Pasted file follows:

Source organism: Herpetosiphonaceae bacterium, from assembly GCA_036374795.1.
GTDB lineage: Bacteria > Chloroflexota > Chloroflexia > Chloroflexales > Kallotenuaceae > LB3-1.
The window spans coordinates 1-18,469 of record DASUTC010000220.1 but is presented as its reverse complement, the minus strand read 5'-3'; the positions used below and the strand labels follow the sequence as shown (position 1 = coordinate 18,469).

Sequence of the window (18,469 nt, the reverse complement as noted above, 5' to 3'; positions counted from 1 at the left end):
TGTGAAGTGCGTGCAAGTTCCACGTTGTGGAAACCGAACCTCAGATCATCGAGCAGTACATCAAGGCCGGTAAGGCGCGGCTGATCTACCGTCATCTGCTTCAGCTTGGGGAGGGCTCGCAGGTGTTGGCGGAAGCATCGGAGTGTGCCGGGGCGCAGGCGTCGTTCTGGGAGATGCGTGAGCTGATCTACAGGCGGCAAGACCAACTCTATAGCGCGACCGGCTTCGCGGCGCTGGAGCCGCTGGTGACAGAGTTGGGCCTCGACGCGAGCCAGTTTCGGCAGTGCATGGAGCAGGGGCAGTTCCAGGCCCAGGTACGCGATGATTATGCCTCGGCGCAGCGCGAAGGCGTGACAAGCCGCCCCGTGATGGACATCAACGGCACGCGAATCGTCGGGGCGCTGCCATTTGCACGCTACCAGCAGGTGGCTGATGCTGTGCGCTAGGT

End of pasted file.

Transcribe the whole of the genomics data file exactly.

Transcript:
Source organism: Herpetosiphonaceae bacterium, from assembly GCA_036374795.1.
GTDB lineage: Bacteria > Chloroflexota > Chloroflexia > Chloroflexales > Kallotenuaceae > LB3-1.
The window spans coordinates 1-18,469 of record DASUTC010000220.1 but is presented as its reverse complement, the minus strand read 5'-3'; the positions used below and the strand labels follow the sequence as shown (position 1 = coordinate 18,469).

Sequence of the window (18,469 nt, the reverse complement as noted above, 5' to 3'; positions counted from 1 at the left end):
TGTGAAGTGCGTGCAAGTTCCACGTTGTGGAAACCGAACCTCAGATCATCGAGCAGTACATCAAGGCCGGTAAGGCGCGGCTGATCTACCGTCATCTGCTTCAGCTTGGGGAGGGCTCGCAGGTGTTGGCGGAAGCATCGGAGTGTGCCGGGGCGCAGGCGTCGTTCTGGGAGATGCGTGAGCTGATCTACAGGCGGCAAGACCAACTCTATAGCGCGACCGGCTTCGCGGCGCTGGAGCCGCTGGTGACAGAGTTGGGCCTCGACGCGAGCCAGTTTCGGCAGTGCATGGAGCAGGGGCAGTTCCAGGCCCAGGTACGCGATGATTATGCCTCGGCGCAGCGCGAAGGCGTGACAAGCCGCCCCGTGATGGACATCAACGGCACGCGAATCGTCGGGGCGCTGCCATTTGCACGCTACCAGCAGGTGGCTGATGCTGTGCGCTAGGT